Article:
There are some drawbacks to the design, however, ranging from bad to worse. One, there's no wireless charging. Two, it's only IP53 rated, which means you can forget about bringing it on your next whitewater rafting trip. I point these out because a device like the Galaxy S7 offers wireless charging and an IP68 rating. Three, there are no longer front-facing BoomSound speakers.

Rather than a dual front-facing arrangement, there's now one speaker on the front and another on the bottom next to the phone's USB-C port. According to HTC, the new system, dubbed BoomSound Hi-Fi, provides the richest mono sound of any phone on the market by using the same design as "leading acoustic systems around the world," separating the tweeter from the bass. Be that as it may, it still doesn't quite match the stereo front-facing speakers found in previous HTC flagships. And, anyway, you'll want to use headphones to really hear the HTC 10's audio chops.

HTC says the device supports Hi-Res audio, promising an unprecedented experience when used in conjunction with a high-performance headset. HTC actually includes its "best inbox headset yet" with every HTC 10 purchase (not in the U.S.), which is good news because they sound phenomenal. Crank up the audio, and the 10's 24-bit sound processing, built-in DAC, and headset amplifier all combine in perfect harmony to play music artists meant for it to be heard.

HTC also included a Personal Audio Profile system, which allows users to tune the experience exactly to their liking. The feature is capable of measuring a user's hearing, and will dynamically adjust sound frequencies, so they hear music the way artists intended. Usually, this kind of marketing speak is just a bunch of fluff, but having listened to music through the included Hi-Res headset, I could hear a difference in quality. For me, it's not a major selling point, but for audiophiles who use public transportation, I can see why it would be important.

Finally, HTC included a fingerprint sensor and home button combo that's recessed into the device, which means you can't press it. Coming from the S7, it was a little jarring not having a physical button, but I adjusted pretty quickly. The sensor itself is snappy, and HTC says the 10's smart algorithms will improve speed and accuracy over time—something I'll have to keep an eye on in the coming weeks.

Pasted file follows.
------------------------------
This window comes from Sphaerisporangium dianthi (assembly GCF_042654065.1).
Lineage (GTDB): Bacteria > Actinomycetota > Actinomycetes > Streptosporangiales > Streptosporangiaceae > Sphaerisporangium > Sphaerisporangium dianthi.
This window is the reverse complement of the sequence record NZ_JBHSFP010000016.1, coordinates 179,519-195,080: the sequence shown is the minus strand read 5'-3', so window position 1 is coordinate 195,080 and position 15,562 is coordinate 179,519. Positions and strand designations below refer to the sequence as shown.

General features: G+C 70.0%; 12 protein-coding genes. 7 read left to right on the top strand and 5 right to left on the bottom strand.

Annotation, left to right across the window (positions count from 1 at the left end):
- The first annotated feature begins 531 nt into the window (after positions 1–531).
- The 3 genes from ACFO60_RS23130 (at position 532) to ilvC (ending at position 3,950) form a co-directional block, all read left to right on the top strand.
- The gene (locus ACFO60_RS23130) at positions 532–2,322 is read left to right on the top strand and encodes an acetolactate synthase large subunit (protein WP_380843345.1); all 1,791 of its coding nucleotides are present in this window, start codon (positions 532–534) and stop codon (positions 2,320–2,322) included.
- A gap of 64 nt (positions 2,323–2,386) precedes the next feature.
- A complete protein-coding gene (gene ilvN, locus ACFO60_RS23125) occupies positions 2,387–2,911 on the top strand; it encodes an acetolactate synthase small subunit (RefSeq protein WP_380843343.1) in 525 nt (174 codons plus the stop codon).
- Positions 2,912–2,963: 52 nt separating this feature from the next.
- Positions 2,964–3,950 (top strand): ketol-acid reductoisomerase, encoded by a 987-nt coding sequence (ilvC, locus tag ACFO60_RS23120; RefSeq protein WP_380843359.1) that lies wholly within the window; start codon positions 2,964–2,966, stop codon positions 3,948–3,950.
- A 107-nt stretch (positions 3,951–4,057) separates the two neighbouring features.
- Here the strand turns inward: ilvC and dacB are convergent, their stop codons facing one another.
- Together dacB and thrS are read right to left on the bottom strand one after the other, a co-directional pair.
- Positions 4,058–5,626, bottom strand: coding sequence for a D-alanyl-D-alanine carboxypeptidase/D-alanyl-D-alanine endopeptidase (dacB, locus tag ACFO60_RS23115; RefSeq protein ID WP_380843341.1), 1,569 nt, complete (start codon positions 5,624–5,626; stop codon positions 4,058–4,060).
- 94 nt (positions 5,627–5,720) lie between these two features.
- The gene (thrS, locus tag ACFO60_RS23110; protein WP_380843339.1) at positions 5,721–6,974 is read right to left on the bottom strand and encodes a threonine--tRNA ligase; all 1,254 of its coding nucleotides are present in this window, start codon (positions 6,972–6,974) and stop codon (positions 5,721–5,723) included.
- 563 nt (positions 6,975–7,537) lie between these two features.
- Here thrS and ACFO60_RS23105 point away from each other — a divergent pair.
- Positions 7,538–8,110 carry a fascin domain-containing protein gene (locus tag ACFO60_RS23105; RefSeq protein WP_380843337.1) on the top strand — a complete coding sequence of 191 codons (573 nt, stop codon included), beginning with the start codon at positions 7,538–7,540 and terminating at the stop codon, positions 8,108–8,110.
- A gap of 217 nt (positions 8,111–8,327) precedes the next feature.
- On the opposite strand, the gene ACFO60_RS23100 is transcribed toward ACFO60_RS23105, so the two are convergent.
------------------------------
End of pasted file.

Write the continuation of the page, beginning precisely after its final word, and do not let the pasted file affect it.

And if accessories are your thing, HTC now offers an Ice View case, which comes equipped with a semi-transparent cover. As a result, users can peer at notifications, weather, time, music, and there's even a gesture to open the camera while the case is closed. I wasn't huge on it, mainly because the front cover felt a bit flimsy, but it was a nice change up from the Dot View case.

The software is lean

Sense has always been one of the lesser evils among Android skins, and it's even better in the HTC 10. Running atop Android 6.0.1, HTC keeps its skin light, stepping in only when it feels it can improve upon Marshmallow's foundations. That means users aren't stuck dealing with numerous duplicate apps. Rather than offering a web browser, a fitness app, and notes, HTC highlights Google's services that people already know and love. That's the way it should be.

HTC still does offer some apps, including a dialer app, messaging app, and weather replacement. I would have preferred HTC's apps not be included at all, but kudos to the company for showing some level of restraint. Samsung has taken a similar approach in recent years, but HTC does one better.

To be clear, buyers aren't getting the Google Now launcher out of the box, but it looks pretty darn close. The notification shade and quick settings panel remain untouched, allowing the clean ethos of Material Design to shine through. This helps maintain a consistent UI throughout, which is a nice change of pace from the industry's obfuscation of Android—a problem, to be fair, that's not as prevalent as it once was. The nice thing is HTC doesn't cram anything down our throats.

But don't call the HTC 10 a complete win for Android purists. While I applaud HTC for attempting something new, the company's Freestyle home screen doesn't quite work in the mobile space. The feature, which eschews Android's on-screen grid for a more free-flowing experience, tries to mimic the look and feel of a desktop, allowing users to place apps, widgets, and stickers wherever they want. I didn't personally find it very useful or effective, but maybe with more work it can blossom into something great.

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HTC's biggest contribution to the software is Boost+, an app that provides tools designed to improve how apps are managed and launched. The smart boost function, for example, can clear memory in the background to optimize performance; or, if you prefer, there's a button to manually clear your phone's "junk," essentially referring to apps the system says are bogging down resources. Apps can even be locked on an app by app basis, and if Boost+ finds out an app is misbehaving, it'll provide options for how to deal with it.